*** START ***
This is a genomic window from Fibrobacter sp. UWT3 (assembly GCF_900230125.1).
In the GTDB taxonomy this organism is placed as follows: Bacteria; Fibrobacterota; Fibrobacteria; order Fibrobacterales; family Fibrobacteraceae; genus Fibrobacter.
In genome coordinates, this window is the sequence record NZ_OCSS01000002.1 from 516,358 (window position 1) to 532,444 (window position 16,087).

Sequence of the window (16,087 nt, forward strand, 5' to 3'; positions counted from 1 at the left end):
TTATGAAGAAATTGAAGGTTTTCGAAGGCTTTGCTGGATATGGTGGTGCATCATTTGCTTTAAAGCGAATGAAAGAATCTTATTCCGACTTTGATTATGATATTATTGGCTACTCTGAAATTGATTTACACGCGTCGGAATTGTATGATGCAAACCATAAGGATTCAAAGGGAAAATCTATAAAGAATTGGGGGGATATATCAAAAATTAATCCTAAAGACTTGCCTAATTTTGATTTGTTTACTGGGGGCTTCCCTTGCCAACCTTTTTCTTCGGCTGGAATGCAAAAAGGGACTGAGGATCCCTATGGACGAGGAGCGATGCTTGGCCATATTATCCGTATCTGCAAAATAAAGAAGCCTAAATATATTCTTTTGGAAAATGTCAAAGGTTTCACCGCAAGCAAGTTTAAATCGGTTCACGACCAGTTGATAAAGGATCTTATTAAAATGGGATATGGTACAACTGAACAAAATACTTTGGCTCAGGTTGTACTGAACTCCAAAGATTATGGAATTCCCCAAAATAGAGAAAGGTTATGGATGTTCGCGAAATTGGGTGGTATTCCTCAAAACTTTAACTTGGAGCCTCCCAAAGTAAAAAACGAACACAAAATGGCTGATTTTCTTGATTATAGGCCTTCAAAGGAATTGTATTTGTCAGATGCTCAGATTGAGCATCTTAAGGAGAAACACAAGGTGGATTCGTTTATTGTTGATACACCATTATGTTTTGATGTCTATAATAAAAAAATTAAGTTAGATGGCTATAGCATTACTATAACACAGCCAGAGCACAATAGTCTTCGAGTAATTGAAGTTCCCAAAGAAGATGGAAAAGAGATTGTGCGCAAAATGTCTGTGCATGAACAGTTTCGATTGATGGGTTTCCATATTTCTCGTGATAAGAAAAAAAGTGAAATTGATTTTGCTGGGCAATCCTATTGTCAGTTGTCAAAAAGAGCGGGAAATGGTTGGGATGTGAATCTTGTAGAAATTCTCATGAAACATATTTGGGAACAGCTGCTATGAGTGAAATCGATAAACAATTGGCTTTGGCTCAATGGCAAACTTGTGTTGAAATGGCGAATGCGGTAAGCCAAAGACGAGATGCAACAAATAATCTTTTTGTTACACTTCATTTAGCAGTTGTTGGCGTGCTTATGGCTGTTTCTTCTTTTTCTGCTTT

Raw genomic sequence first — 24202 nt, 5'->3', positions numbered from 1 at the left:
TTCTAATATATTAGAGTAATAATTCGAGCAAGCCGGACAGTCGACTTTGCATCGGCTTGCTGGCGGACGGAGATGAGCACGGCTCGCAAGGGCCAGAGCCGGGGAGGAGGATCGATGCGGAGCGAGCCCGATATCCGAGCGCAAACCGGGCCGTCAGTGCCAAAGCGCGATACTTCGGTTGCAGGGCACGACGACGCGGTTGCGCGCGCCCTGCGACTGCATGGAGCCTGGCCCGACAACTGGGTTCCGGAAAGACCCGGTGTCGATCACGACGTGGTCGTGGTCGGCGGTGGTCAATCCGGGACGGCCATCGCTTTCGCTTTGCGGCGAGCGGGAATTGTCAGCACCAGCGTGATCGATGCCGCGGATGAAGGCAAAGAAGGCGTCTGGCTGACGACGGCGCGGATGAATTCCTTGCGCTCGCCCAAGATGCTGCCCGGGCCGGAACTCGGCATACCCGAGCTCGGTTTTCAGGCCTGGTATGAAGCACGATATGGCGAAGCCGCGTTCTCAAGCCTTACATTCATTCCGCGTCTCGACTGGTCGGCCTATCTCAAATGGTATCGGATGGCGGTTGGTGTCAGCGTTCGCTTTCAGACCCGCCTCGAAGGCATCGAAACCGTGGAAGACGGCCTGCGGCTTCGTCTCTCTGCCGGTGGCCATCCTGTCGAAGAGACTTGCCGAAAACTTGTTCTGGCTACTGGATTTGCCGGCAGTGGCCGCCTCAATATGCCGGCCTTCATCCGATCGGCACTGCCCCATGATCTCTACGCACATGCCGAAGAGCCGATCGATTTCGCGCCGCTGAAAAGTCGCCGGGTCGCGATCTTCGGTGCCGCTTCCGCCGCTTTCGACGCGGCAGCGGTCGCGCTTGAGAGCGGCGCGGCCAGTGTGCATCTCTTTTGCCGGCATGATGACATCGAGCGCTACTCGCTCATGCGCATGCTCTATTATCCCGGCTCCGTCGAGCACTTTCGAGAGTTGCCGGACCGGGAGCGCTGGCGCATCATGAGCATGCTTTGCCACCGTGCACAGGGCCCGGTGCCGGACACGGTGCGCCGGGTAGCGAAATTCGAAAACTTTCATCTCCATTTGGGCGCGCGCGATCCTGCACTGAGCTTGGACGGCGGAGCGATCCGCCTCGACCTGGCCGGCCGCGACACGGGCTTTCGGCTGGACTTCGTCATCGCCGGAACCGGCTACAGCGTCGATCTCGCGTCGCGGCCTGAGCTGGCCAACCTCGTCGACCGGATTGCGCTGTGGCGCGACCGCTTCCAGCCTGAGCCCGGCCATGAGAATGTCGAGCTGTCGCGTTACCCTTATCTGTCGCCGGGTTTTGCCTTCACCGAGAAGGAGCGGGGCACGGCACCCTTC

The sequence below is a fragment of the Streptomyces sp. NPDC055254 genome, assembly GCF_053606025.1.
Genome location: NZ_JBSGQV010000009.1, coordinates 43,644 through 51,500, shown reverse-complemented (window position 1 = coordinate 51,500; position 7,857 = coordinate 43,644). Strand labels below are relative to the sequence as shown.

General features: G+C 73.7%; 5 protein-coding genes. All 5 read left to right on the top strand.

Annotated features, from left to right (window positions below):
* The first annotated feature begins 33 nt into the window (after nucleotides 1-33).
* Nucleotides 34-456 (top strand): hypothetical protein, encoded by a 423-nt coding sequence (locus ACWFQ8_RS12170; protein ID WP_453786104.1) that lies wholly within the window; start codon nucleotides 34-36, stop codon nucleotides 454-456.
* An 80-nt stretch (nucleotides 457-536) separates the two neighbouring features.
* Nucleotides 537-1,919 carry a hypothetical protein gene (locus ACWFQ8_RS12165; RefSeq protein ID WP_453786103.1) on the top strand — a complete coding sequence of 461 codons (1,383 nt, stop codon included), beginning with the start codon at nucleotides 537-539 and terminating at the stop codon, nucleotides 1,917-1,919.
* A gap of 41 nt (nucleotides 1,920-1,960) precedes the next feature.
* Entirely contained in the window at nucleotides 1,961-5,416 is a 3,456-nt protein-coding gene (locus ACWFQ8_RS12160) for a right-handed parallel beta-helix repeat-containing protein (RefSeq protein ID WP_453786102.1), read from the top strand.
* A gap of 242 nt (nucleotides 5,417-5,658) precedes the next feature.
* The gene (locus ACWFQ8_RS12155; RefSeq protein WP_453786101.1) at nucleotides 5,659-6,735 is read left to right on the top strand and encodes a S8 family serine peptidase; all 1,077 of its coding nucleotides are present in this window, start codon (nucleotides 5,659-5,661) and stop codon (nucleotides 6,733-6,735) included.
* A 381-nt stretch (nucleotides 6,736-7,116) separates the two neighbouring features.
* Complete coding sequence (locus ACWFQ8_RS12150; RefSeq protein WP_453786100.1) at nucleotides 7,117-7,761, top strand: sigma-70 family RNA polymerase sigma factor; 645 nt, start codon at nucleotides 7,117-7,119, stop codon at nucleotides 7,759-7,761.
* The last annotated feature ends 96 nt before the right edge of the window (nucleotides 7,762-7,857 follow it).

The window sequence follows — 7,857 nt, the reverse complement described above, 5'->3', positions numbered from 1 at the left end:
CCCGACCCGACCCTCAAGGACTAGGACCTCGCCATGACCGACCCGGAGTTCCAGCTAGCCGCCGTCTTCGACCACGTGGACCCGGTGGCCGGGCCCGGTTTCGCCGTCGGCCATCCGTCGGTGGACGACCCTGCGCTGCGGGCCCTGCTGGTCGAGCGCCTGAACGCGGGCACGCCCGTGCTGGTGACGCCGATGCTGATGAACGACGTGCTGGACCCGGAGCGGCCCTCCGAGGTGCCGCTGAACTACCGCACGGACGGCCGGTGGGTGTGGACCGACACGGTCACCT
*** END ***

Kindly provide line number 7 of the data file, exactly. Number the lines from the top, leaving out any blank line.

TTCTAATATATTAGAGTAATAATTCGAGCAAGCCGGACAGTCGACTTTGCATCGGCTTGCTGGCGGACGGAGATGAGCACGGCTCGCAAGGGCCAGAGCCGGGGAGGAGGATCGATGCGGAGCGAGCCCGATATCCGAGCGCAAACCGGGCCGTCAGTGCCAAAGCGCGATACTTCGGTTGCAGGGCACGACGACGCGGTTGCGCGCGCCCTGCGACTGCATGGAGCCTGGCCCGACAACTGGGTTCCGGAAAGACCCGGTGTCGATCACGACGTGGTCGTGGTCGGCGGTGGTCAATCCGGGACGGCCATCGCTTTCGCTTTGCGGCGAGCGGGAATTGTCAGCACCAGCGTGATCGATGCCGCGGATGAAGGCAAAGAAGGCGTCTGGCTGACGACGGCGCGGATGAATTCCTTGCGCTCGCCCAAGATGCTGCCCGGGCCGGAACTCGGCATACCCGAGCTCGGTTTTCAGGCCTGGTATGAAGCACGATATGGCGAAGCCGCGTTCTCAAGCCTTACATTCATTCCGCGTCTCGACTGGTCGGCCTATCTCAAATGGTATCGGATGGCGGTTGGTGTCAGCGTTCGCTTTCAGACCCGCCTCGAAGGCATCGAAACCGTGGAAGACGGCCTGCGGCTTCGTCTCTCTGCCGGTGGCCATCCTGTCGAAGAGACTTGCCGAAAACTTGTTCTGGCTACTGGATTTGCCGGCAGTGGCCGCCTCAATATGCCGGCCTTCATCCGATCGGCACTGCCCCATGATCTCTACGCACATGCCGAAGAGCCGATCGATTTCGCGCCGCTGAAAAGTCGCCGGGTCGCGATCTTCGGTGCCGCTTCCGCCGCTTTCGACGCGGCAGCGGTCGCGCTTGAGAGCGGCGCGGCCAGTGTGCATCTCTTTTGCCGGCATGATGACATCGAGCGCTACTCGCTCATGCGCATGCTCTATTATCCCGGCTCCGTCGAGCACTTTCGAGAGTTGCCGGACCGGGAGCGCTGGCGCATCATGAGCATGCTTTGCCACCGTGCACAGGGCCCGGTGCCGGACACGGTGCGCCGGGTAGCGAAATTCGAAAACTTTCATCTCCATTTGGGCGCGCGCGATCCTGCACTGAGCTTGGACGGCGGAGCGATCCGCCTCGACCTGGCCGGCCGCGACACGGGCTTTCGGCTGGACTTCGTCATCGCCGGAACCGGCTACAGCGTCGATCTCGCGTCGCGGCCTGAGCTGGCCAACCTCGTCGACCGGATTGCGCTGTGGCGCGACCGCTTCCAGCCTGAGCCCGGCCATGAGAATGTCGAGCTGTCGCGTTACCCTTATCTGTCGCCGGGTTTTGCCTTCACCGAGAAGGAGCGGGGCACGGCACCCTTC